When starting to mix paint which ever medium being used be sure to make enough of the base color. For example; flesh tone, use white, raw umber or burnt umber to start. Mix until the tone is the shade you are looking for. It should look like skin color or liquid make-up foundation color. As you paint in forms add red or a pink to TINT a small section of the base color as you need for the cheek area.  Always keep the foundation color and pull off of the main well. It is next to impossible to remix the exact color of base tone. In watercolor I keep the entire palette throughout the painting without washing the porcelain egg dish I use.  Just let the water evaporate and add when next time. Scroll down to see pictures of porcelain dishes I use.

Learning to see

Posted on July 7, 2013

Learning to see the details around you; what a leaf or tree for example looks like when you are standing next to it versus  how a tree or the detail of a leaf look in comparison farther away or distance. Take the time to look and notice color and how the color changes and the details or realistic details slightly become unfocused as they go back or a way from you in distance.

I advise you to start thinking about color or graphite in values [one to ten; light to darkest]  for all colors as well as grays/blacks. Are they warm or cool in tone? Warm tones will come forward in space and cools will sink in space. The way God designed it, not an artist trick.  Think about how color fades in distance and lack of detail in landscape.

Don’t worry so much about the name of the color printed on the tube of color, look to see if it is warm or cool in tone and where would you use it on form, shape etc.

When starting out with watercolors either as a beginner or experienced painter you need good brushes and a palette. As far as a palette is concerned a porcelain plate is the best to work from. Porcelain keeps the paint from separating and the paint/water beads well and keeps it mixture where you mixed it. I like porcelain egg platters, the plates you can buy for deviled eggs. I found an egg plate with a large well in the center for five dollars at Boscov’s department store. Works great because the larger well in the center gives me the opportunity to mix a large amount of one color. The smaller wells are fabulous to hold a good amount of pigment along with the space in between the wells provides a surface to mix pigments. Now, these egg plates come in different sizes and shapes; keep looking at various stores to you find one  or two designs you like.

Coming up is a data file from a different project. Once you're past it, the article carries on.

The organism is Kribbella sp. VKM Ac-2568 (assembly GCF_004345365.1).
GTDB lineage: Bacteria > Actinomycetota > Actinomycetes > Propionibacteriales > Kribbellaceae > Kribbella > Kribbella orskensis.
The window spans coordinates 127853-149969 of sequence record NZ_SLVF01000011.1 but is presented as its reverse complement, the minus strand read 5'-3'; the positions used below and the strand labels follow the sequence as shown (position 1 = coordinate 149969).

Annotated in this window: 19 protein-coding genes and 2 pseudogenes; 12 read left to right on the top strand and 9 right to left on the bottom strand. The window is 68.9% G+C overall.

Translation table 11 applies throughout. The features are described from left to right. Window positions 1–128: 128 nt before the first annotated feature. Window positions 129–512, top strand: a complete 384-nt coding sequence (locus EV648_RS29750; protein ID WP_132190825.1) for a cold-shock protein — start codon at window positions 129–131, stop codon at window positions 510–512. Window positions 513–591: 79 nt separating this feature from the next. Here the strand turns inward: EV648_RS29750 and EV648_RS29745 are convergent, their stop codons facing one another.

The square plate is from Pier I department store. This is excellent for larger amounts of paint needed and a great mixing space for paints.

Plastic palettes have a surface of pores and pigments alway remain even when washed well. Plastic stains over time and doesn’t give a true color read. Trust me on this porcelain is the way to go.

As far as brushes are concerned at least purchase student grade brushes or even better if you can.  There are several types and material used to make brushes; the bristles can be made from Ox, Hog bristle or hair, Squirrel/blue squirrel, Camel, Sable, Badger, Horse and other natural hairs. Synthetic brushes are man-made from different materials. I like white synthetic brushes for their ability to hold water and long-range which means I can get a fairly long stroke of consistent color.

Red sable brushes are on the top of the list as far as quality is concerned and will last a long time, one maker is Kolinsky.  Red sable has bristles that have a nice sharp point-tip and are resilient in spring or hold their shape under pressure. They are absorbent or hold a fair amount of pigment. The Blue squirrel brushes from blue squirrels from Russia are known for this.

Brushes come in so many sizes, lengths, tips and styles. In general brushes with longer handles are used for easel painting or standing up canvas painting;  oils and acrylic paint. Watercolor brushes usually have a shorter handle. I look at the brush’s tip and how the bristles are formed. I generally do not care the length of the handle; but in general the oil, acrylic brushes are stronger to be able to push around a thicker paint. Think about it oil and acrylic paints are thicker in pigment compared to watercolor.

Brushes range in sizes from 000 to 24, ranging from thinnest to thick pointed  with length and flat bristles usually starting at 1/2 inch, one inch and so on. Brushes that come to a point in varies lengths or rigger/liner/drags are used for applying a consistent line of color, details, tight areas with control of pigment. I love a number 6 drag brush because I can pretty much paint an entire painting with this one brush. I like the control of pigment with this brush.

Flat tip brushes are used for a wide area to cover and even strokes of color.  A Filbert brush has a flat area with a slightly rounded point or no point at the end. A fan brush is used for hair, grasses, landscapes; the shape is a fan and works well for line.

You need to experiment with different brushes to find the brushes that match your needs.

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